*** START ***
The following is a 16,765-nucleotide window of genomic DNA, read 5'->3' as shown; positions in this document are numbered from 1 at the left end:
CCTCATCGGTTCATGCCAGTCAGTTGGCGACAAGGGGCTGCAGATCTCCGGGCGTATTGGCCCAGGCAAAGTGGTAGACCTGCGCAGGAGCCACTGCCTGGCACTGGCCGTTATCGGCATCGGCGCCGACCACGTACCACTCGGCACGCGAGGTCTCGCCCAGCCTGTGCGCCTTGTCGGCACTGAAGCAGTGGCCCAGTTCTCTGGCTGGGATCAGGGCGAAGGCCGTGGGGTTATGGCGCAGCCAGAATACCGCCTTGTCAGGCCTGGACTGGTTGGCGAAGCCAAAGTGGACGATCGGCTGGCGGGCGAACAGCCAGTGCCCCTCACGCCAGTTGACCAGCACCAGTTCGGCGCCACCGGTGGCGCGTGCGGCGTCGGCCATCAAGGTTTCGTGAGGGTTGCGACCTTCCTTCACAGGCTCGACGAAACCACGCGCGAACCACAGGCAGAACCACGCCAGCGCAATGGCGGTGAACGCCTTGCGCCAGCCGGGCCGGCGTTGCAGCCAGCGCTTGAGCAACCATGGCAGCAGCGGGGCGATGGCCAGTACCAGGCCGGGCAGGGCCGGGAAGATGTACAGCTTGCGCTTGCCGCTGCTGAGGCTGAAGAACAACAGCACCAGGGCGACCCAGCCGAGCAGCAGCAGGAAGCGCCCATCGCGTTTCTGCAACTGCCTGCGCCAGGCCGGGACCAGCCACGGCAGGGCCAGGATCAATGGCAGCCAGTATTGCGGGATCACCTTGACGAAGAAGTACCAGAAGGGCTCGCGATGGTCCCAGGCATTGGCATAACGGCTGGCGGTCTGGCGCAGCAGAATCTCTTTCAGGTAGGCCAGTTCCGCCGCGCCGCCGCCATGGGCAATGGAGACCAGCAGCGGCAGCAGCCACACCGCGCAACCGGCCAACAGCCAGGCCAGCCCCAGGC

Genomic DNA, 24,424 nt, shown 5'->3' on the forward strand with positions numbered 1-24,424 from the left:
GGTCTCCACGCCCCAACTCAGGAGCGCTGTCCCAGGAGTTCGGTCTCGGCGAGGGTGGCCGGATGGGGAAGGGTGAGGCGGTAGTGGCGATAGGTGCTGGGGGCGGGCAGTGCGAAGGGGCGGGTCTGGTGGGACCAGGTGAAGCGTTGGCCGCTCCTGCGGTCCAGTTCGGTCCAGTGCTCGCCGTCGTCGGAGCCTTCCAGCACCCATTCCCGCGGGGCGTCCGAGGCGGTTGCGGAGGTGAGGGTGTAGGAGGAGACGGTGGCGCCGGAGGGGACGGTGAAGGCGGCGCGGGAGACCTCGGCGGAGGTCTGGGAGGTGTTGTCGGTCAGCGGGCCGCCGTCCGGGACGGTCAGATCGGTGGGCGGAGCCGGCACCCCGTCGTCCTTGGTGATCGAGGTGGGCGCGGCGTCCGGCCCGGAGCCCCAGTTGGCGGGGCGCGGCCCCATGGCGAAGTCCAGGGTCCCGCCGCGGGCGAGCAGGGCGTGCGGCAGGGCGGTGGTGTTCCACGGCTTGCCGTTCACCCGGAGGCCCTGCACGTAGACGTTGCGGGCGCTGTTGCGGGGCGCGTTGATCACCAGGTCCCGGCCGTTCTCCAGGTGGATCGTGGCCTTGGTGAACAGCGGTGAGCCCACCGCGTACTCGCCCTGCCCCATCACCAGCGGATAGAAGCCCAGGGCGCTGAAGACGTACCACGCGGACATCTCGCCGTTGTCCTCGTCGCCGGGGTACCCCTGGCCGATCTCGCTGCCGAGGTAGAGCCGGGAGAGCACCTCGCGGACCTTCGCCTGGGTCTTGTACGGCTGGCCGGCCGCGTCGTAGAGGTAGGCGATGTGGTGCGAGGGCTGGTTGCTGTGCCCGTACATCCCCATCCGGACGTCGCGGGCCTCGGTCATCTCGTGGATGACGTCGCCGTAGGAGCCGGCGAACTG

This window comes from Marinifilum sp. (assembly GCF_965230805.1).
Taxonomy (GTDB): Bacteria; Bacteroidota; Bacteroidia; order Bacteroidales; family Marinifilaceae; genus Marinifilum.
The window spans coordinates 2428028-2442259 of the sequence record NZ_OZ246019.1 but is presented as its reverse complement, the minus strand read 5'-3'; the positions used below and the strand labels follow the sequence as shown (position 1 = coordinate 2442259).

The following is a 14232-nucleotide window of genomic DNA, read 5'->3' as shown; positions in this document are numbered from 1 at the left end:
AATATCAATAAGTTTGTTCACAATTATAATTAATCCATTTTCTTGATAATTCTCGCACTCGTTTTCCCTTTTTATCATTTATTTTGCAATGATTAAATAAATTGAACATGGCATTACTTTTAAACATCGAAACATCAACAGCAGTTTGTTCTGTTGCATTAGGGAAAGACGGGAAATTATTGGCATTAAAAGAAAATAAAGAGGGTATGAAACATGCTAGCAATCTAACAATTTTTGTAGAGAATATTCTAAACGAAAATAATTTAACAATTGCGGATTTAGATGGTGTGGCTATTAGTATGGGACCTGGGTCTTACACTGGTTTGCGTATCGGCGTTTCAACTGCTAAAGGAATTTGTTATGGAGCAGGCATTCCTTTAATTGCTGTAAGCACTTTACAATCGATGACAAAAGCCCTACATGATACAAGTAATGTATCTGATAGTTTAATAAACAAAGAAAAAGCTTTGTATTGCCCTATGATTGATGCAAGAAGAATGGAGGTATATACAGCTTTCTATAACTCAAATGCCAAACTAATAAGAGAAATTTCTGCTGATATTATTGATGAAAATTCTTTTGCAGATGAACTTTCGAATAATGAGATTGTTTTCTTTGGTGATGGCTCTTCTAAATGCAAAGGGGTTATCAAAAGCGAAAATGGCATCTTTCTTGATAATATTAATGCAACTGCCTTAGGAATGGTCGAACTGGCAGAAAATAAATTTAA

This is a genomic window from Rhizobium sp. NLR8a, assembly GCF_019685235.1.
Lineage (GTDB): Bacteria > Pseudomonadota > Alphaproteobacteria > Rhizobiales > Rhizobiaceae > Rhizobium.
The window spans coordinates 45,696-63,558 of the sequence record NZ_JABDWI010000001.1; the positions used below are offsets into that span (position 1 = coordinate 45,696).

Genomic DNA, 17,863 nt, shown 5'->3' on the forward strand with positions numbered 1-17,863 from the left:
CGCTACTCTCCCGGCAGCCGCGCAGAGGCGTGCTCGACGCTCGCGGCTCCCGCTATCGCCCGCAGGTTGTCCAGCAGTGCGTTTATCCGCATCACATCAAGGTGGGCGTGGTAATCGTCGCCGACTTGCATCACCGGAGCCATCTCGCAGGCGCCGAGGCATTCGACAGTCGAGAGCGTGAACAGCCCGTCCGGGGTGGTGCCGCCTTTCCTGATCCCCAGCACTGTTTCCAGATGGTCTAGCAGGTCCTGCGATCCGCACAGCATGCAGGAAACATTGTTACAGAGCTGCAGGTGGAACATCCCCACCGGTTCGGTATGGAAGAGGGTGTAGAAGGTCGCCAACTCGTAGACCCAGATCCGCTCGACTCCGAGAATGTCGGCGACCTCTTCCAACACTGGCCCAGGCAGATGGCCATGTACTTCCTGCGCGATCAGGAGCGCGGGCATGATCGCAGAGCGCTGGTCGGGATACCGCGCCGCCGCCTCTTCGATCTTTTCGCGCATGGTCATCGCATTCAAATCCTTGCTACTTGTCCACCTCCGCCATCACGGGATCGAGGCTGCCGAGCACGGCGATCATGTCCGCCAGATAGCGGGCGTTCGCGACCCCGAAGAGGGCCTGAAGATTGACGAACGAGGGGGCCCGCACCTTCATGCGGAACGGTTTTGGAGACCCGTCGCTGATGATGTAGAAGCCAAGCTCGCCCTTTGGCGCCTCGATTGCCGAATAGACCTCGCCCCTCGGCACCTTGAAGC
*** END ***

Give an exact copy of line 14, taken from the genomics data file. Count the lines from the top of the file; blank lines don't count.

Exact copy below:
CGCTACTCTCCCGGCAGCCGCGCAGAGGCGTGCTCGACGCTCGCGGCTCCCGCTATCGCCCGCAGGTTGTCCAGCAGTGCGTTTATCCGCATCACATCAAGGTGGGCGTGGTAATCGTCGCCGACTTGCATCACCGGAGCCATCTCGCAGGCGCCGAGGCATTCGACAGTCGAGAGCGTGAACAGCCCGTCCGGGGTGGTGCCGCCTTTCCTGATCCCCAGCACTGTTTCCAGATGGTCTAGCAGGTCCTGCGATCCGCACAGCATGCAGGAAACATTGTTACAGAGCTGCAGGTGGAACATCCCCACCGGTTCGGTATGGAAGAGGGTGTAGAAGGTCGCCAACTCGTAGACCCAGATCCGCTCGACTCCGAGAATGTCGGCGACCTCTTCCAACACTGGCCCAGGCAGATGGCCATGTACTTCCTGCGCGATCAGGAGCGCGGGCATGATCGCAGAGCGCTGGTCGGGATACCGCGCCGCCGCCTCTTCGATCTTTTCGCGCATGGTCATCGCATTCAAATCCTTGCTACTTGTCCACCTCCGCCATCACGGGATCGAGGCTGCCGAGCACGGCGATCATGTCCGCCAGATAGCGGGCGTTCGCGACCCCGAAGAGGGCCTGAAGATTGACGAACGAGGGGGCCCGCACCTTCATGCGGAACGGTTTTGGAGACCCGTCGCTGATGATGTAGAAGCCAAGCTCGCCCTTTGGCGCCTCGATTGCCGAATAGACCTCGCCCCTCGGCACCTTGAAGC